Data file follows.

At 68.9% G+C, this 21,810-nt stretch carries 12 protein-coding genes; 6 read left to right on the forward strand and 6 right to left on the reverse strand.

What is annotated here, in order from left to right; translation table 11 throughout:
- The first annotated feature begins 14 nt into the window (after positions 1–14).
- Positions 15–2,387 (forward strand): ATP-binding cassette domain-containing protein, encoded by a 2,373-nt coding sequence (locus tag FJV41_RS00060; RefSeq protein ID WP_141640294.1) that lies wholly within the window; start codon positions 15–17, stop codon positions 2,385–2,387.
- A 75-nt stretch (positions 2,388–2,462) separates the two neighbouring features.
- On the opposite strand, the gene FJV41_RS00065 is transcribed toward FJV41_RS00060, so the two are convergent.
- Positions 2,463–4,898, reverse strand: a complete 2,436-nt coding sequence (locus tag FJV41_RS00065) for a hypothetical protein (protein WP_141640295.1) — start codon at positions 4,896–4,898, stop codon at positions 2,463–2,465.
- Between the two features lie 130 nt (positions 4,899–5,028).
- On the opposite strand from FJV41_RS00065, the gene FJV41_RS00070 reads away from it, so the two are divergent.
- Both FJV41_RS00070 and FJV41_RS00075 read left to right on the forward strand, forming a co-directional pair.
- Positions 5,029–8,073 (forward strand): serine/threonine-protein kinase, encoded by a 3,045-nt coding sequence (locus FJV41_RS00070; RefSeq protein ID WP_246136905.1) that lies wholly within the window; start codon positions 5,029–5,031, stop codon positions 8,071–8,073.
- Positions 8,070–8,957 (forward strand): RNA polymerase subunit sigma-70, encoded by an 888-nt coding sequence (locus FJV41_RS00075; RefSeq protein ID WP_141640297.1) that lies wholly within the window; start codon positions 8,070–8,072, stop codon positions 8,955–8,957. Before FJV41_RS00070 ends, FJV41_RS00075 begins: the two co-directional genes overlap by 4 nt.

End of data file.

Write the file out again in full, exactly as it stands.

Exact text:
At 68.9% G+C, this 21,810-nt stretch carries 12 protein-coding genes; 6 read left to right on the forward strand and 6 right to left on the reverse strand.

What is annotated here, in order from left to right; translation table 11 throughout:
- The first annotated feature begins 14 nt into the window (after positions 1–14).
- Positions 15–2,387 (forward strand): ATP-binding cassette domain-containing protein, encoded by a 2,373-nt coding sequence (locus tag FJV41_RS00060; RefSeq protein ID WP_141640294.1) that lies wholly within the window; start codon positions 15–17, stop codon positions 2,385–2,387.
- A 75-nt stretch (positions 2,388–2,462) separates the two neighbouring features.
- On the opposite strand, the gene FJV41_RS00065 is transcribed toward FJV41_RS00060, so the two are convergent.
- Positions 2,463–4,898, reverse strand: a complete 2,436-nt coding sequence (locus tag FJV41_RS00065) for a hypothetical protein (protein WP_141640295.1) — start codon at positions 4,896–4,898, stop codon at positions 2,463–2,465.
- Between the two features lie 130 nt (positions 4,899–5,028).
- On the opposite strand from FJV41_RS00065, the gene FJV41_RS00070 reads away from it, so the two are divergent.
- Both FJV41_RS00070 and FJV41_RS00075 read left to right on the forward strand, forming a co-directional pair.
- Positions 5,029–8,073 (forward strand): serine/threonine-protein kinase, encoded by a 3,045-nt coding sequence (locus FJV41_RS00070; RefSeq protein ID WP_246136905.1) that lies wholly within the window; start codon positions 5,029–5,031, stop codon positions 8,071–8,073.
- Positions 8,070–8,957 (forward strand): RNA polymerase subunit sigma-70, encoded by an 888-nt coding sequence (locus FJV41_RS00075; RefSeq protein ID WP_141640297.1) that lies wholly within the window; start codon positions 8,070–8,072, stop codon positions 8,955–8,957. Before FJV41_RS00070 ends, FJV41_RS00075 begins: the two co-directional genes overlap by 4 nt.